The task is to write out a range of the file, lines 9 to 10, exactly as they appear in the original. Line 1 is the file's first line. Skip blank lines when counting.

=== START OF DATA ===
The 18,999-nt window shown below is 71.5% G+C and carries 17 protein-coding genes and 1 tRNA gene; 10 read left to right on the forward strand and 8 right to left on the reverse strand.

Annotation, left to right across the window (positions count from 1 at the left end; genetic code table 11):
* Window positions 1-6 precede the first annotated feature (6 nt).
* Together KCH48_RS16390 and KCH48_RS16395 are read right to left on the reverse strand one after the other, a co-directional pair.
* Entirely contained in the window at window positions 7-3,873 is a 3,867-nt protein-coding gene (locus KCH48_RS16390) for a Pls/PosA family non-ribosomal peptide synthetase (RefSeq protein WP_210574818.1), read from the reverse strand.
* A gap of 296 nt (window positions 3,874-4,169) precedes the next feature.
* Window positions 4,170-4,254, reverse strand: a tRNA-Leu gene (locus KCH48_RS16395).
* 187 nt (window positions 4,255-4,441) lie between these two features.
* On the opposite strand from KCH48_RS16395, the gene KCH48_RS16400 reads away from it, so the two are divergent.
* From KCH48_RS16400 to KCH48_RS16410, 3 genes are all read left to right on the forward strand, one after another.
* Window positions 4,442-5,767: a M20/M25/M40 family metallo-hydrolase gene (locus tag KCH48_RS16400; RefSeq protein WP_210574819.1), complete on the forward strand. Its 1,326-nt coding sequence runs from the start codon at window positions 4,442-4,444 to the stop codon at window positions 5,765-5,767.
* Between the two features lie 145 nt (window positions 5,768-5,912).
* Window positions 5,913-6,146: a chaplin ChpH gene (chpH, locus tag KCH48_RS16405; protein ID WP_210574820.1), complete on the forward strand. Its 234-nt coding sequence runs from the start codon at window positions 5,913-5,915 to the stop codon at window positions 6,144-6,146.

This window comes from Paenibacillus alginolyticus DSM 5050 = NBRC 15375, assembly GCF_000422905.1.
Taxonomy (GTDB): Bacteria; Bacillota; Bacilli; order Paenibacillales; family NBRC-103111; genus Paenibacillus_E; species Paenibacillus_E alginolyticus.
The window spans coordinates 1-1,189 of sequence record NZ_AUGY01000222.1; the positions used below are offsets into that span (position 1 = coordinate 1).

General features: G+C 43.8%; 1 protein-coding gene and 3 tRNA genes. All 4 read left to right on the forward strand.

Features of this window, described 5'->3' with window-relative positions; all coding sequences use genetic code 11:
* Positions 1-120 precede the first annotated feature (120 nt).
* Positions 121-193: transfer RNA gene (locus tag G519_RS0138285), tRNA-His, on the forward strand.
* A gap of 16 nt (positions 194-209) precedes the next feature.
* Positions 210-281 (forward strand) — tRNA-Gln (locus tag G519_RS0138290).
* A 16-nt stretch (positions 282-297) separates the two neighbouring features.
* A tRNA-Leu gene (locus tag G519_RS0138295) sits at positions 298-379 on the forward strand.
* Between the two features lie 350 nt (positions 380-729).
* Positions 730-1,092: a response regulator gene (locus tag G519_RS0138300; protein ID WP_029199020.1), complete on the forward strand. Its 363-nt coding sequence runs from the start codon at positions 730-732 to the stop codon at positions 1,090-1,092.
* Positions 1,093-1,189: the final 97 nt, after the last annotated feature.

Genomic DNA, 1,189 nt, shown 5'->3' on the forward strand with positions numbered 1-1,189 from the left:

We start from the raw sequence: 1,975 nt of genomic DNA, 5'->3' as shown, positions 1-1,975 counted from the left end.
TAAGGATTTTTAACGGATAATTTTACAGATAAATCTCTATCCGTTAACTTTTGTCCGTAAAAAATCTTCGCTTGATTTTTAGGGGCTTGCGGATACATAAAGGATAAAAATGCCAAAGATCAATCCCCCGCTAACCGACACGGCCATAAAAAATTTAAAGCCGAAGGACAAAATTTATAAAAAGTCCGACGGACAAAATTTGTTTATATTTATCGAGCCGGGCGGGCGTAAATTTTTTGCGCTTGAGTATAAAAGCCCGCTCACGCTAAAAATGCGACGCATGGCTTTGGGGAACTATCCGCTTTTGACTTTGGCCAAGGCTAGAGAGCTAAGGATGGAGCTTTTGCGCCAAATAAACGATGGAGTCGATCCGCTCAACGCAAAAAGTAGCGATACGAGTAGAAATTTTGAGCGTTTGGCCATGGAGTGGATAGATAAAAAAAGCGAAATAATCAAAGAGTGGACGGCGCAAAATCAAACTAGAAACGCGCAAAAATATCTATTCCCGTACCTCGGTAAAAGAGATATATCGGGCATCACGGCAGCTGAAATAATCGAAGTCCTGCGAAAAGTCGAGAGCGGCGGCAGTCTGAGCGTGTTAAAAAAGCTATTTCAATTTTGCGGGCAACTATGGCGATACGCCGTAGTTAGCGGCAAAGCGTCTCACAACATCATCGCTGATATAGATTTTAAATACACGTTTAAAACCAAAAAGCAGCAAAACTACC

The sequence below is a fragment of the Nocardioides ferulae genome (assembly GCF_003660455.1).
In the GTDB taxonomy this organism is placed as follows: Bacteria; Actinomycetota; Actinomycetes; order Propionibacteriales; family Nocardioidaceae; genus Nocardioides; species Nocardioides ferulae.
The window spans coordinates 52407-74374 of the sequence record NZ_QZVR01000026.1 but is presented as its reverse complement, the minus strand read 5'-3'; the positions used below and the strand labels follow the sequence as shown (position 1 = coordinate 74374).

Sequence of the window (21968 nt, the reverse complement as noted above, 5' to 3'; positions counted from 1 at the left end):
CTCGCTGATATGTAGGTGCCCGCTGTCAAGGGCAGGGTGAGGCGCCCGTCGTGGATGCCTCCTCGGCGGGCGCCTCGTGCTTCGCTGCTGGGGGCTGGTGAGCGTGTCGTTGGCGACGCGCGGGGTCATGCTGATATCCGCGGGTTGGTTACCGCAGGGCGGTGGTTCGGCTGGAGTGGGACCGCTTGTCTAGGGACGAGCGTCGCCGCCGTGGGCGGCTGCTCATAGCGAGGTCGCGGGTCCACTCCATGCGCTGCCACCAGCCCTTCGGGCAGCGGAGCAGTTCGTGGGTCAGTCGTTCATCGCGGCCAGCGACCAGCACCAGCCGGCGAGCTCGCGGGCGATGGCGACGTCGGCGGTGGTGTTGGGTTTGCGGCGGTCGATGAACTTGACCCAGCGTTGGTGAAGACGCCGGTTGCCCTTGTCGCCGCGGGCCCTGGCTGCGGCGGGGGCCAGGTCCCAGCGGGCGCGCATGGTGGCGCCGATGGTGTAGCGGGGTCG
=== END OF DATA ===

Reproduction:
* On the opposite strand from KCH48_RS16395, the gene KCH48_RS16400 reads away from it, so the two are divergent.
* From KCH48_RS16400 to KCH48_RS16410, 3 genes are all read left to right on the forward strand, one after another.